Homestead City Council moved briskly through a community redevelopment agency meeting, a special call meeting and its monthly committee of the whole meeting on Tuesday March 14.
The Haitian Task Force asked for a waiver of usage fees for Harris Field to conduct a soccer tournament on March 25. A representative was not present to answer questions, as Council requires, but appeared later.
“When we waive these fees, we still incur costs for clean-up,” said Councilman Jon Burgess. “In future, I’d like to see a deposit to cover clean-up costs and help putting things back, so we’re not being taken advantage of.”
Staff confirmed that deposits were also waived when fees were forgiven. Mayor Jeff Porter was told the usual deposit is $350 which is returned after deducting any costs.
Councilman Larry Roth asked the amount of fees waived last year. Staff said last year’s total forgiven fees were almost $17,000.
“If we waive fees, there should be some sense of responsibility from participants to clean-up after themselves,” said Councilman Roth.
“The consensus is there should be some sort of deposit in case of damages or if the facility is left in poor condition,” said Mayor Porter.
“But we should set a time limit for getting a deposit back, such as seven days, not thirty,” said Councilman Burgess.
After discussion, it was resolved to bring the deposit issue for fee waivers to the next Council meeting for a vote.
“But we should not be having the deposit discussion with this non-profit because the policy has not been changed,” noted Councilwoman Patricia Fairclough. She also confirmed that staff checks the non-profit status and registration of groups requesting waivers.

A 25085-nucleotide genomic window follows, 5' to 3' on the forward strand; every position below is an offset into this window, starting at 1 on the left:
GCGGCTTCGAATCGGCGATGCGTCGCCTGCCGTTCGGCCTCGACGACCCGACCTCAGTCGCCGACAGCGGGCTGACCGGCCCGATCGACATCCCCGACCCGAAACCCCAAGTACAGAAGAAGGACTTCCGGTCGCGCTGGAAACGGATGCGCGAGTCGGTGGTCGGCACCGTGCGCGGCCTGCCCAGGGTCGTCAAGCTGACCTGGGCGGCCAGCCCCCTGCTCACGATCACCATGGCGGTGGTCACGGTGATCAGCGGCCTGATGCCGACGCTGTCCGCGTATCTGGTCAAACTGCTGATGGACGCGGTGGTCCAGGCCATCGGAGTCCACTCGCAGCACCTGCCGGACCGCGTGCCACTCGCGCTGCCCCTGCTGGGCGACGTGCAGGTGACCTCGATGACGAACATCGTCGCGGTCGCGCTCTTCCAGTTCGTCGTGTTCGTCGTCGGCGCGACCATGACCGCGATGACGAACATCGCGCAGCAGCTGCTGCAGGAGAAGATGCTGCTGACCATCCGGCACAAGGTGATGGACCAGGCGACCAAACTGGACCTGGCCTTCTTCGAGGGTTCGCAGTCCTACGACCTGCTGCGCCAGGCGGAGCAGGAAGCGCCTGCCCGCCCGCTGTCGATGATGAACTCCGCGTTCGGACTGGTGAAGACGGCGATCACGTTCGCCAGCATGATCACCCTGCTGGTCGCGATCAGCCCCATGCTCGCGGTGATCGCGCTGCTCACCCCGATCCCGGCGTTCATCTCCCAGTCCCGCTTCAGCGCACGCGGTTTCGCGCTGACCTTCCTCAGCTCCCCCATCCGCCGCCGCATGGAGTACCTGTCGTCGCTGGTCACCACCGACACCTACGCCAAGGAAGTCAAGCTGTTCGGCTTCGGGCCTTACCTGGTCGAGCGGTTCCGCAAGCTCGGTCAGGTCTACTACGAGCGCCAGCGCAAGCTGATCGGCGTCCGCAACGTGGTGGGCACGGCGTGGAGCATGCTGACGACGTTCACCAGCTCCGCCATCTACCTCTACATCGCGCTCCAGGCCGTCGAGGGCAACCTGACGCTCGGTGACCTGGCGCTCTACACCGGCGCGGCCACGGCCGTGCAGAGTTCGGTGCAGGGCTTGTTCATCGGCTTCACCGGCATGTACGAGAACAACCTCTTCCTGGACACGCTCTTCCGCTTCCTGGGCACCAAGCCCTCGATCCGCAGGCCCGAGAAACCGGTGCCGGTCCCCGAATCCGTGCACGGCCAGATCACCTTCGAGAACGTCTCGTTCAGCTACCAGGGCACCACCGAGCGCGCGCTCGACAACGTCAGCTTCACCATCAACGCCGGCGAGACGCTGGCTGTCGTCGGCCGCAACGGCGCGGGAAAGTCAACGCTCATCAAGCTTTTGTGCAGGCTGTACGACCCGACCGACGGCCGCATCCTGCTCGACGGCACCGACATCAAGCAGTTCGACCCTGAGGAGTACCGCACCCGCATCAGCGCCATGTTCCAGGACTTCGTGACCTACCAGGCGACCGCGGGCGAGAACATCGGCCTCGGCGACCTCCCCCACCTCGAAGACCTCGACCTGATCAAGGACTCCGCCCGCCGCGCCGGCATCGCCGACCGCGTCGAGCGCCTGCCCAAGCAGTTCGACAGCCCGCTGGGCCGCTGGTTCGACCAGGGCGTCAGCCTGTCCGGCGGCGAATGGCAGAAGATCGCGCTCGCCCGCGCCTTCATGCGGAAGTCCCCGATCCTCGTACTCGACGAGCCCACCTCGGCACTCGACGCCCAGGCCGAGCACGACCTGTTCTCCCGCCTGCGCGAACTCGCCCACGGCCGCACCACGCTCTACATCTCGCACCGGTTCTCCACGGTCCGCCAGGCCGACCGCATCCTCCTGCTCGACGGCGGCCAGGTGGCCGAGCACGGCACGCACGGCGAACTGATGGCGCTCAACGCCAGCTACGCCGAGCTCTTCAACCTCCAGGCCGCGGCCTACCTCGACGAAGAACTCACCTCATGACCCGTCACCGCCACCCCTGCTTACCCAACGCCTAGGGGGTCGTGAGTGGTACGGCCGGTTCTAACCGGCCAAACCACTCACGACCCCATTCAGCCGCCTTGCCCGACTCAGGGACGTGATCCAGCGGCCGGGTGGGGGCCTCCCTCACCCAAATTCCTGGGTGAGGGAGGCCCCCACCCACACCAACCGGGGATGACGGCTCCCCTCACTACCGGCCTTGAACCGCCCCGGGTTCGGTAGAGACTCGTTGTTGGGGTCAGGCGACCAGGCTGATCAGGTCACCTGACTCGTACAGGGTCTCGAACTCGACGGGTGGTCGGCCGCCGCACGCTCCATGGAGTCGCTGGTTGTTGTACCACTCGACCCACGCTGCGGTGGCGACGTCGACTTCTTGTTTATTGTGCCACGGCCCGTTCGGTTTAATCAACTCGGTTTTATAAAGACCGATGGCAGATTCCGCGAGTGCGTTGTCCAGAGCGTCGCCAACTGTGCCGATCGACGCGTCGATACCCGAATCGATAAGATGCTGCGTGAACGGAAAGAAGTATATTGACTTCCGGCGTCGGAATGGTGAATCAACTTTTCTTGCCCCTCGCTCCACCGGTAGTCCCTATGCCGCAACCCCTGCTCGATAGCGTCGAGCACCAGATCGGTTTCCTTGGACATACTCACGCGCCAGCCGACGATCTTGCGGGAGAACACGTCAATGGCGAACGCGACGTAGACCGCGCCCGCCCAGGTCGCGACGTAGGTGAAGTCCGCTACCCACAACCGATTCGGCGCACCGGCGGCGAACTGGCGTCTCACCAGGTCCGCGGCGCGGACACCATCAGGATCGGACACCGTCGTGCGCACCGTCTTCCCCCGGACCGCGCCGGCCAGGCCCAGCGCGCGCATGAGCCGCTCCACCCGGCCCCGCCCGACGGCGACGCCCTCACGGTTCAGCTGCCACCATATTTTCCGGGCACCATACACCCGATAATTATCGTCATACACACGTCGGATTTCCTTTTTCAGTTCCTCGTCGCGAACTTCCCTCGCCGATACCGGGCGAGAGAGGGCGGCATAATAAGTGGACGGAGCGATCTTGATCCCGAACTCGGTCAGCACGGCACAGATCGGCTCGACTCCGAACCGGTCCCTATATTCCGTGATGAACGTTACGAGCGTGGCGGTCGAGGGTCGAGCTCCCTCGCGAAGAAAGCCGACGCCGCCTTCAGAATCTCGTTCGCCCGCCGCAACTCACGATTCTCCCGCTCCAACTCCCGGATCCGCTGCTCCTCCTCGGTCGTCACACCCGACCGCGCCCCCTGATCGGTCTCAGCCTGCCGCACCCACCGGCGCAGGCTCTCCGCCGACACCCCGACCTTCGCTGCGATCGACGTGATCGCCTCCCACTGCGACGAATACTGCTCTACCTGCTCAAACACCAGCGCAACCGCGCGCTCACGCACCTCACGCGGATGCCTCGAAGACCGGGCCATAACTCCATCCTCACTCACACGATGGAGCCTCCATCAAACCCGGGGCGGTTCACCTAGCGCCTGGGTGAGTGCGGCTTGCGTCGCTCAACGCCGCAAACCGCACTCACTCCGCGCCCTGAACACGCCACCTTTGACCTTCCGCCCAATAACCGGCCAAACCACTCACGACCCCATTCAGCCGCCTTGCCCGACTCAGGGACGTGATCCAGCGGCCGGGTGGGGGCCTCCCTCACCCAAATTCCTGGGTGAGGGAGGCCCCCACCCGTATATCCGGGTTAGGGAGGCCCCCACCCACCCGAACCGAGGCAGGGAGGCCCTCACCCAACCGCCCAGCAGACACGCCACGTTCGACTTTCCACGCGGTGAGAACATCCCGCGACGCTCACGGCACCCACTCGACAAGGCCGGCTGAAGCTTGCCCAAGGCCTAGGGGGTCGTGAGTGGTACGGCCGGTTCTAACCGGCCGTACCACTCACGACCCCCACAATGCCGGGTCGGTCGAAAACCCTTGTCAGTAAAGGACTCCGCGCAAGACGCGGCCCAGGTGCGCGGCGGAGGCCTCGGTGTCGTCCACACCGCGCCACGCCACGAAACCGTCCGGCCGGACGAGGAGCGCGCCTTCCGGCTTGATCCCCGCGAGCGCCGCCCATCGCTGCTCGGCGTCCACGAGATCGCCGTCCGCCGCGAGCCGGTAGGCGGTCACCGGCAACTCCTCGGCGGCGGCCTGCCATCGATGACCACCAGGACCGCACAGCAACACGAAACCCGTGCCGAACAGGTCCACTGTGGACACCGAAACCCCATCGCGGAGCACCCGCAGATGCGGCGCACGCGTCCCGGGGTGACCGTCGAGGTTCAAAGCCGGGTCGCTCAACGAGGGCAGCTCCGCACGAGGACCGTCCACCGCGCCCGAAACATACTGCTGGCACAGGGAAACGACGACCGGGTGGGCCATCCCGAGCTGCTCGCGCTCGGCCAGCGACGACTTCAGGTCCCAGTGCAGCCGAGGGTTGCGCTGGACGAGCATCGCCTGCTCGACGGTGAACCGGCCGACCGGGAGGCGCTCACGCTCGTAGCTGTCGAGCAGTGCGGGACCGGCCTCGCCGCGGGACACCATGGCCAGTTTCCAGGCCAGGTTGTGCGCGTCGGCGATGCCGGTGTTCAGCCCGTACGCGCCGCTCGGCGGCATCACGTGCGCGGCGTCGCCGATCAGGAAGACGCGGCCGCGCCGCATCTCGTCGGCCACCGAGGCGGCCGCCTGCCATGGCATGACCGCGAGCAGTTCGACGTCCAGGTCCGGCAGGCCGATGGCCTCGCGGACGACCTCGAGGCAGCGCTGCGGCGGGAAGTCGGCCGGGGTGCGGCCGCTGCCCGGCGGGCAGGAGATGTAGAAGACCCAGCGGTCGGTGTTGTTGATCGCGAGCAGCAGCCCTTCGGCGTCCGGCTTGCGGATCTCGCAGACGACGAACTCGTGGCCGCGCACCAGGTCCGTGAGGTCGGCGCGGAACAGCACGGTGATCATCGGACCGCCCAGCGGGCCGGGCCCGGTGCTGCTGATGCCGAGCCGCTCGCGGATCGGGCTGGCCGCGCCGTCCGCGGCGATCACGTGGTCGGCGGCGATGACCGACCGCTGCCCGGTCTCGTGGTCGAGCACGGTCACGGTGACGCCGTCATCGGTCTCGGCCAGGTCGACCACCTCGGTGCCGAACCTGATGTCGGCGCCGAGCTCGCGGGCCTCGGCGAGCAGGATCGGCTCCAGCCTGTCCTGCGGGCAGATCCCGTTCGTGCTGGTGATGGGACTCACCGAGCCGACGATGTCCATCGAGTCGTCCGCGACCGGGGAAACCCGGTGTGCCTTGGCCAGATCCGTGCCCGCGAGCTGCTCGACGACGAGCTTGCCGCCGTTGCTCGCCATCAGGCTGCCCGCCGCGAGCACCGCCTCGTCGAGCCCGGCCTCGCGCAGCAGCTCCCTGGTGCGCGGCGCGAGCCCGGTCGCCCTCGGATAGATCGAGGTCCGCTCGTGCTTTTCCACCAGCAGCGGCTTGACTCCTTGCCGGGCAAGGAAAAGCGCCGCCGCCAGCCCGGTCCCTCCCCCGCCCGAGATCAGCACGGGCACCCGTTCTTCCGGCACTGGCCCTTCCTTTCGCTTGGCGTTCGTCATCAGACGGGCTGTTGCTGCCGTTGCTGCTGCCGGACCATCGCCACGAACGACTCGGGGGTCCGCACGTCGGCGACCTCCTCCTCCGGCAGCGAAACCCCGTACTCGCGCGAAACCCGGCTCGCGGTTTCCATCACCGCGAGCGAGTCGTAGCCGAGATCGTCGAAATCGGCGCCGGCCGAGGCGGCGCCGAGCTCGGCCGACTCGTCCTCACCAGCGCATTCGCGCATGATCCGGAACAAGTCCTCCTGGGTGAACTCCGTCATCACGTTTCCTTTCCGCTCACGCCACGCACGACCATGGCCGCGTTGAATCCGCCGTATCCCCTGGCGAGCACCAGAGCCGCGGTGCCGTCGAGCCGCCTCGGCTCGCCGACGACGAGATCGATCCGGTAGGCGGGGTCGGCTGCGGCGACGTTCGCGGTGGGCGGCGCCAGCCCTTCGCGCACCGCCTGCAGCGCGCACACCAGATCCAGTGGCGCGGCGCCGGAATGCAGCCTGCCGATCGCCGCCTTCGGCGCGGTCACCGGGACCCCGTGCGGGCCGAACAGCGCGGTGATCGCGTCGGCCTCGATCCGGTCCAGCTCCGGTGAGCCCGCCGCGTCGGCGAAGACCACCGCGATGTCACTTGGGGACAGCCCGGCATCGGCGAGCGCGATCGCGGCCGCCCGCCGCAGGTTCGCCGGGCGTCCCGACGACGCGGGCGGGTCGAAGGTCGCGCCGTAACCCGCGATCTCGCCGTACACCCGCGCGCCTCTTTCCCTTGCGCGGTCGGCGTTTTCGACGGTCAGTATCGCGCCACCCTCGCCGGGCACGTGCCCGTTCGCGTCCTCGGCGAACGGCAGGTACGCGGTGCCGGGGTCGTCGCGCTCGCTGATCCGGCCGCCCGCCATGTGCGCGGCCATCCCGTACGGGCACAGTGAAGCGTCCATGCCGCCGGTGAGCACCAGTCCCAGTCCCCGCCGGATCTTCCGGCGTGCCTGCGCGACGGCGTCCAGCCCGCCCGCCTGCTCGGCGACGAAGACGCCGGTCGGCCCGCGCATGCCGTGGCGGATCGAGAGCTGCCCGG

Before the vote, Councilman Burgess pointedly asked for help putting the fields back in shape after the tournament.
Council voted to allow the fee waiver for the Haitian Task Force’s soccer tournament.
The Chamber of Commerce also asked for a fee waiver for using the grand hall of City Hall for a military retirement ceremony. Members of Council were reluctant to allow that as the ceremony was to occur during regular working hours.
“We have questions but they’re not here tonight so we have to defer this,” said Councilwoman Fairclough. Mayor Porter agreed with the consistency of that policy and deferred the item.
Without discussion, Council moved to accept a $500,000 matching state grant for renovations at the Seminole Theatre. Homestead’s share of $1.5 million was attributed to the work already completed at the facility.
The new landscaping maintenance contract with Brightview for three years, with two one year guaranteed renewal periods, was accepted. The initial cost was $443,047. Council comments reminded the vendor to pay more attention to mowing conditions to avoid complaints made in the past.
The CRA recommended conveying 90 SW 1st Street to the City as necessary to the multimodal complex construction. It also recommended a $58,000 cost to begin painting the building facades on Washington Avenue. There are seven individual building owners but CRA decided to begin one building at a time due to patching and repairs needed for the paint job.
Council’s special call meeting consisted of accepting the property at 90 SW 1st Street.
During the committee of the whole, Council also approved its annual insurance package for the City’s property insurance, property insurance on City Hall, property insurance for the power plant, and terrorism insurance for the City. The total package cost for 2017-2018 is $901,496.
Council agreed to spend $320,834 for a new power transformer for the electrical substation. On staff recommendation, it also agreed to spend $61,900 for its own airless palletized striper that paints lines in the road, $79,500 from the Legislature’s $500,000 grant to design the new race track water tower booster station, and add back $127,540 to a larger EPA grant for Homestead’s wastewater collection system rehabilitation.